Joint NGO Open Letter to the Bureau of the Parliamentary Assembly of the Council of Europe (PACE)

Press release

5 July 2006

We call on the Parliamentary Assembly of the Council of Europe (PACE) to ensure that it resumes, without delay, its separate monitoring and public reporting on the human rights situation in Chechnya and neighbouring republics of the Russian Federation.

We are deeply concerned that the decision taken last week by the Bureau of PACE — to refer the issue of legal remedies for human rights violations in the North-Caucasus Region, to its Monitoring Committee, “to be taken into account in the preparation of the ongoing monitoring report with respect to the Russian Federation” — would result in the scaling down of the monitoring and frequency of reporting on the human rights situation in this troubled region. This is so, as the Monitoring Committee, which has limited resources, is already charged with the monitoring a range of human rights issues and political reforms throughout the vast region of the Russian Federation and other Council of Europe member states. We consider that it is unrealistic to expect that this Committee could devote the intensive resources and time required to fully carry out the monitoring and reporting on the human rights crisis in the North Caucasus region, which is arguably the most acute in Europe, and requires more than a general response which would form merely a small part of the ordinary monitoring and reporting.

In view of the ongoing grave human rights situation in the region, merging such work with wider monitoring tasks rather than continuing dedicated monitoring is ill-advised and premature. The actions of federal and local law enforcement authorities continue to result in widespread and serious violations of the human rights of individuals, the large majority of whom are civilians. Among other things, individuals are being unlawfully killed, illegally detained, subjected to torture or other ill-treatment, and “disappeared”. Indeed, the report which the PACE adopted last week on secret detentions and unlawful interstate transfers (renditions) of individuals involving Council of Europe member states, explicitly referred to unofficial and secret detention centres in the Chechen Republic. Rebel fighters also continue to be responsible for serious human rights abuses, including the targeting of civilians.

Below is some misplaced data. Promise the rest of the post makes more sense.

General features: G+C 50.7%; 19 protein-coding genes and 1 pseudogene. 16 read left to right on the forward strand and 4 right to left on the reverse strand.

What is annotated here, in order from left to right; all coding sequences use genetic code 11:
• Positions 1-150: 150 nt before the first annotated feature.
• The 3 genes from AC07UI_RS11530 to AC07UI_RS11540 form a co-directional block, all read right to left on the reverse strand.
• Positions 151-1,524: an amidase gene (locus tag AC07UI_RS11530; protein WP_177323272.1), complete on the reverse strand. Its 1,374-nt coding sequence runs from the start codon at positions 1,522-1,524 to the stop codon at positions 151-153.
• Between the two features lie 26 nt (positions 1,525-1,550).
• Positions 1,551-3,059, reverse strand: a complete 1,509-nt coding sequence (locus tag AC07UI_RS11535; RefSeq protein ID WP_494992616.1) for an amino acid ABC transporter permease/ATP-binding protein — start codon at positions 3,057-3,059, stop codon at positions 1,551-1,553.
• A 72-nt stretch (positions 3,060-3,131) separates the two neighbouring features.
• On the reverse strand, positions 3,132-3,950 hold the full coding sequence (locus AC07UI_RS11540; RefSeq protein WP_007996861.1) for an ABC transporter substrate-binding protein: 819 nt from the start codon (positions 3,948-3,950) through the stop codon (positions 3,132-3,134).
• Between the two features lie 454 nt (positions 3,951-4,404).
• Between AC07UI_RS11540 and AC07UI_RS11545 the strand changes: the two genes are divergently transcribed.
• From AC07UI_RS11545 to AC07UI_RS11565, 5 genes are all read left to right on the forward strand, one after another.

As PACE reports, including the report adopted in January 2006, have repeatedly documented, the perpetrators of these violations of the European Convention on Human Rights commit them with impunity, as there is little or no accountability in the Russian Federation for these crimes. Furthermore, a considerable number of individuals who have sought a remedy for such human rights violations by applying to the European Court of Human Rights, when no remedy was available in the Russian Federation, have been subjected to reprisals ranging from harassment and threats to death and “disappearance”.

The Council of Europe has been one of the few intergovernmental bodies that has consistently engaged with the Russia Federation over the human rights situation in Chechnya, both through constructive engagement and critical reporting. The monitoring and reporting of the human rights situation in the region by the PACE Committee on Legal Affairs and Human Rights has been a crucial component of the organization’s response. Among other things, it has provided other bodies of the Council of Europe, as well as the public, with reliable and frank analyses of the human rights situation in Chechnya.

We consider that any decision which has the effect of scaling down of the monitoring and public reporting of the human rights situation in the North Caucasus would be inconsistent with the role that should be played by the Assembly in these circumstances.

To the thousands of victims of torture, enforced disappearance, secret detention and unlawful killing and abductions in Chechnya, it sends the terrible signal that their plight no longer warrants special attention.

Yours faithfully,

 Amnesty International (AI), London
 Chechen Committee for National Salvation, Nazran
 Civic Assistance Committee, Moscow
 “Demos” Center, Moscow
 European Human Rights Advocacy Centre (EHRAC), London
 Human Rights Center “Memorial”, Moscow, Nazran and Grozny
 Human Rights Watch (HRW), New York
 International Federation for Human Rights (FIDH), Paris
 International Helsinki Federation for Human Rights (IHF), Vienna
 Moscow Helsinki Group, Moscow
 Norwegian Helsinki Committee (NHC), Oslo
 Russian Chechen Friendship Society, Nizhny Novgorod and Grozny
 Russian Justice Initiative, Utrecht
 Society for Threatened Peoples, Bern and Goettingen
 Swedish Helsinki Committee, Stockholm

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